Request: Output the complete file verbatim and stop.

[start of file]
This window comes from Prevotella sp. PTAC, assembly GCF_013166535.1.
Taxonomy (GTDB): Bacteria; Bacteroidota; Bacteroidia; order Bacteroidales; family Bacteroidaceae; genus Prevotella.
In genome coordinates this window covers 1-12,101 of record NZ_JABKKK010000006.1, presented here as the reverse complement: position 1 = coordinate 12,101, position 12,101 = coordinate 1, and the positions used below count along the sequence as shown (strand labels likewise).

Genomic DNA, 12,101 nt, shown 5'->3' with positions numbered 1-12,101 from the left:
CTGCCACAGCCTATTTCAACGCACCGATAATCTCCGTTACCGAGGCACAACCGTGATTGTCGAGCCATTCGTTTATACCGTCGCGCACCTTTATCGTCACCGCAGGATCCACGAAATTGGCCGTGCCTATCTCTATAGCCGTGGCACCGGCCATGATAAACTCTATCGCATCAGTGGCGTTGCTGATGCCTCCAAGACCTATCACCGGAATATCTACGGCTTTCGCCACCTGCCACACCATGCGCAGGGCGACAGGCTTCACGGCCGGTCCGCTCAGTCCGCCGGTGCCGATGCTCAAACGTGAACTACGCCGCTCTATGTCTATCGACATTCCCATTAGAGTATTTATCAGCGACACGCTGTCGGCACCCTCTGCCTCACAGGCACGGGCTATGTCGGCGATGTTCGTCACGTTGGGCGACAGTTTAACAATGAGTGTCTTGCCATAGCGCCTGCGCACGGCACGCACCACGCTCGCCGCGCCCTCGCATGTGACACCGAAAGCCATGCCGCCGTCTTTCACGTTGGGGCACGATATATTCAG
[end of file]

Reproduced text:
This window comes from Prevotella sp. PTAC, assembly GCF_013166535.1.
Taxonomy (GTDB): Bacteria; Bacteroidota; Bacteroidia; order Bacteroidales; family Bacteroidaceae; genus Prevotella.
In genome coordinates this window covers 1-12,101 of record NZ_JABKKK010000006.1, presented here as the reverse complement: position 1 = coordinate 12,101, position 12,101 = coordinate 1, and the positions used below count along the sequence as shown (strand labels likewise).

Genomic DNA, 12,101 nt, shown 5'->3' with positions numbered 1-12,101 from the left:
CTGCCACAGCCTATTTCAACGCACCGATAATCTCCGTTACCGAGGCACAACCGTGATTGTCGAGCCATTCGTTTATACCGTCGCGCACCTTTATCGTCACCGCAGGATCCACGAAATTGGCCGTGCCTATCTCTATAGCCGTGGCACCGGCCATGATAAACTCTATCGCATCAGTGGCGTTGCTGATGCCTCCAAGACCTATCACCGGAATATCTACGGCTTTCGCCACCTGCCACACCATGCGCAGGGCGACAGGCTTCACGGCCGGTCCGCTCAGTCCGCCGGTGCCGATGCTCAAACGTGAACTACGCCGCTCTATGTCTATCGACATTCCCATTAGAGTATTTATCAGCGACACGCTGTCGGCACCCTCTGCCTCACAGGCACGGGCTATGTCGGCGATGTTCGTCACGTTGGGCGACAGTTTAACAATGAGTGTCTTGCCATAGCGCCTGCGCACGGCACGCACCACGCTCGCCGCGCCCTCGCATGTGACACCGAAAGCCATGCCGCCGTCTTTCACGTTGGGGCACGATATATTCAG